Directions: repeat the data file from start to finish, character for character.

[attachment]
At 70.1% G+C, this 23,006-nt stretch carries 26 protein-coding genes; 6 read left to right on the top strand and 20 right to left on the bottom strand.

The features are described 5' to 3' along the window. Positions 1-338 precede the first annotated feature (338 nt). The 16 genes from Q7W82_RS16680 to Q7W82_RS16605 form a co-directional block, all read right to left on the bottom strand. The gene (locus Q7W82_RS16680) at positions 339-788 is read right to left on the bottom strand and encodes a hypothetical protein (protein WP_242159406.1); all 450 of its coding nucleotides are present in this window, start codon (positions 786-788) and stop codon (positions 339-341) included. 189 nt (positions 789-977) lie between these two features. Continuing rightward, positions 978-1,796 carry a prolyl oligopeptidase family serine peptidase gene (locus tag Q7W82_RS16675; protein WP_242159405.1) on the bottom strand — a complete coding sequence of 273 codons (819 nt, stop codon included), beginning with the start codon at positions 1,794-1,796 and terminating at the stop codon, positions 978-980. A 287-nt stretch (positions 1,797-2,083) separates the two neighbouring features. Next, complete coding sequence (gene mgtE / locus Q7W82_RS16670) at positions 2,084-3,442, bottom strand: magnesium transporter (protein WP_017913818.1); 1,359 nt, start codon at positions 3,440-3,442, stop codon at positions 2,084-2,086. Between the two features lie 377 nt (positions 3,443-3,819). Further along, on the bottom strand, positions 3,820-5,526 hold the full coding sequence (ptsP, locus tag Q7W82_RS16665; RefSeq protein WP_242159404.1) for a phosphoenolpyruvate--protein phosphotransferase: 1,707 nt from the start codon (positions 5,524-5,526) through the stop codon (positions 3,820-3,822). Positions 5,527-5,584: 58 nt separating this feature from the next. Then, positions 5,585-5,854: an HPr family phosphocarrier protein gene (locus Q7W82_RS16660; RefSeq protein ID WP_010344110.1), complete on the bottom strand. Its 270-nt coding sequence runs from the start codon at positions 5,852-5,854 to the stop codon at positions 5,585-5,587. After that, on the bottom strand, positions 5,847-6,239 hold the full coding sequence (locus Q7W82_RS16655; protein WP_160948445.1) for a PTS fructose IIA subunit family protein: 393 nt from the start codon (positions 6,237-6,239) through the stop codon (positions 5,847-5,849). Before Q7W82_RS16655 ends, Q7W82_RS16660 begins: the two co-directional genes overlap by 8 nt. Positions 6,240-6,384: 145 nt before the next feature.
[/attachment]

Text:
At 70.1% G+C, this 23,006-nt stretch carries 26 protein-coding genes; 6 read left to right on the top strand and 20 right to left on the bottom strand.

The features are described 5' to 3' along the window. Positions 1-338 precede the first annotated feature (338 nt). The 16 genes from Q7W82_RS16680 to Q7W82_RS16605 form a co-directional block, all read right to left on the bottom strand. The gene (locus Q7W82_RS16680) at positions 339-788 is read right to left on the bottom strand and encodes a hypothetical protein (protein WP_242159406.1); all 450 of its coding nucleotides are present in this window, start codon (positions 786-788) and stop codon (positions 339-341) included. 189 nt (positions 789-977) lie between these two features. Continuing rightward, positions 978-1,796 carry a prolyl oligopeptidase family serine peptidase gene (locus tag Q7W82_RS16675; protein WP_242159405.1) on the bottom strand — a complete coding sequence of 273 codons (819 nt, stop codon included), beginning with the start codon at positions 1,794-1,796 and terminating at the stop codon, positions 978-980. A 287-nt stretch (positions 1,797-2,083) separates the two neighbouring features. Next, complete coding sequence (gene mgtE / locus Q7W82_RS16670) at positions 2,084-3,442, bottom strand: magnesium transporter (protein WP_017913818.1); 1,359 nt, start codon at positions 3,440-3,442, stop codon at positions 2,084-2,086. Between the two features lie 377 nt (positions 3,443-3,819). Further along, on the bottom strand, positions 3,820-5,526 hold the full coding sequence (ptsP, locus tag Q7W82_RS16665; RefSeq protein WP_242159404.1) for a phosphoenolpyruvate--protein phosphotransferase: 1,707 nt from the start codon (positions 5,524-5,526) through the stop codon (positions 3,820-3,822). Positions 5,527-5,584: 58 nt separating this feature from the next. Then, positions 5,585-5,854: an HPr family phosphocarrier protein gene (locus Q7W82_RS16660; RefSeq protein ID WP_010344110.1), complete on the bottom strand. Its 270-nt coding sequence runs from the start codon at positions 5,852-5,854 to the stop codon at positions 5,585-5,587. After that, on the bottom strand, positions 5,847-6,239 hold the full coding sequence (locus Q7W82_RS16655; protein WP_160948445.1) for a PTS fructose IIA subunit family protein: 393 nt from the start codon (positions 6,237-6,239) through the stop codon (positions 5,847-5,849). Before Q7W82_RS16655 ends, Q7W82_RS16660 begins: the two co-directional genes overlap by 8 nt. Positions 6,240-6,384: 145 nt before the next feature.